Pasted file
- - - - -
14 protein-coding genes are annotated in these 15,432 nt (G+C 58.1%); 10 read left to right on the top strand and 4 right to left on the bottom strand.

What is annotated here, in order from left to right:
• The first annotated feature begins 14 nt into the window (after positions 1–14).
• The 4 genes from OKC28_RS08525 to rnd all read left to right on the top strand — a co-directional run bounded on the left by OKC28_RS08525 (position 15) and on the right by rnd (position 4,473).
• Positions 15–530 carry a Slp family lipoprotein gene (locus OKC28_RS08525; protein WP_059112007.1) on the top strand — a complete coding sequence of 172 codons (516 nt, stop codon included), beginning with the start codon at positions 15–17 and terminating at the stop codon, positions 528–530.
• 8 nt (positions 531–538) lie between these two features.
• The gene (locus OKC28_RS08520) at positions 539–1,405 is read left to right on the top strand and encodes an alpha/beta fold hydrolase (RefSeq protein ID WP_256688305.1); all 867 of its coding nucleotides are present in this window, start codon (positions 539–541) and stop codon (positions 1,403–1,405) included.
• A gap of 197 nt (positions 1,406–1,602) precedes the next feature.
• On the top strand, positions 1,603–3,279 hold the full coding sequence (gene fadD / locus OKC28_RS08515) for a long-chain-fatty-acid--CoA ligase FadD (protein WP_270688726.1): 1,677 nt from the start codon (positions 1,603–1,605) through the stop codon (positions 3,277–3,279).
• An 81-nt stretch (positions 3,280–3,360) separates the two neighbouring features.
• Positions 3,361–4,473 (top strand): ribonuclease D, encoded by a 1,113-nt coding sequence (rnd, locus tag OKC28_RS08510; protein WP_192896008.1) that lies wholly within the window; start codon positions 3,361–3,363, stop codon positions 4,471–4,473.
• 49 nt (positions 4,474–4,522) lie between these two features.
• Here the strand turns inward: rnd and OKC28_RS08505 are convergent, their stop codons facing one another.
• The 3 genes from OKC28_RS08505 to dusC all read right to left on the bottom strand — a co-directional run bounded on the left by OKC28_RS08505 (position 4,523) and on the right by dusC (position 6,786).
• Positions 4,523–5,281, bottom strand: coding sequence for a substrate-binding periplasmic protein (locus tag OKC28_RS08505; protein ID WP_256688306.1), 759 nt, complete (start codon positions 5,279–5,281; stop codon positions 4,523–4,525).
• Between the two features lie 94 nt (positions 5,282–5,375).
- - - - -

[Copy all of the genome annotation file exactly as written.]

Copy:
14 protein-coding genes are annotated in these 15,432 nt (G+C 58.1%); 10 read left to right on the top strand and 4 right to left on the bottom strand.

What is annotated here, in order from left to right:
• The first annotated feature begins 14 nt into the window (after positions 1–14).
• The 4 genes from OKC28_RS08525 to rnd all read left to right on the top strand — a co-directional run bounded on the left by OKC28_RS08525 (position 15) and on the right by rnd (position 4,473).
• Positions 15–530 carry a Slp family lipoprotein gene (locus OKC28_RS08525; protein WP_059112007.1) on the top strand — a complete coding sequence of 172 codons (516 nt, stop codon included), beginning with the start codon at positions 15–17 and terminating at the stop codon, positions 528–530.
• 8 nt (positions 531–538) lie between these two features.
• The gene (locus OKC28_RS08520) at positions 539–1,405 is read left to right on the top strand and encodes an alpha/beta fold hydrolase (RefSeq protein ID WP_256688305.1); all 867 of its coding nucleotides are present in this window, start codon (positions 539–541) and stop codon (positions 1,403–1,405) included.
• A gap of 197 nt (positions 1,406–1,602) precedes the next feature.
• On the top strand, positions 1,603–3,279 hold the full coding sequence (gene fadD / locus OKC28_RS08515) for a long-chain-fatty-acid--CoA ligase FadD (protein WP_270688726.1): 1,677 nt from the start codon (positions 1,603–1,605) through the stop codon (positions 3,277–3,279).
• An 81-nt stretch (positions 3,280–3,360) separates the two neighbouring features.
• Positions 3,361–4,473 (top strand): ribonuclease D, encoded by a 1,113-nt coding sequence (rnd, locus tag OKC28_RS08510; protein WP_192896008.1) that lies wholly within the window; start codon positions 3,361–3,363, stop codon positions 4,471–4,473.
• 49 nt (positions 4,474–4,522) lie between these two features.
• Here the strand turns inward: rnd and OKC28_RS08505 are convergent, their stop codons facing one another.
• The 3 genes from OKC28_RS08505 to dusC all read right to left on the bottom strand — a co-directional run bounded on the left by OKC28_RS08505 (position 4,523) and on the right by dusC (position 6,786).
• Positions 4,523–5,281, bottom strand: coding sequence for a substrate-binding periplasmic protein (locus tag OKC28_RS08505; protein ID WP_256688306.1), 759 nt, complete (start codon positions 5,279–5,281; stop codon positions 4,523–4,525).
• Between the two features lie 94 nt (positions 5,282–5,375).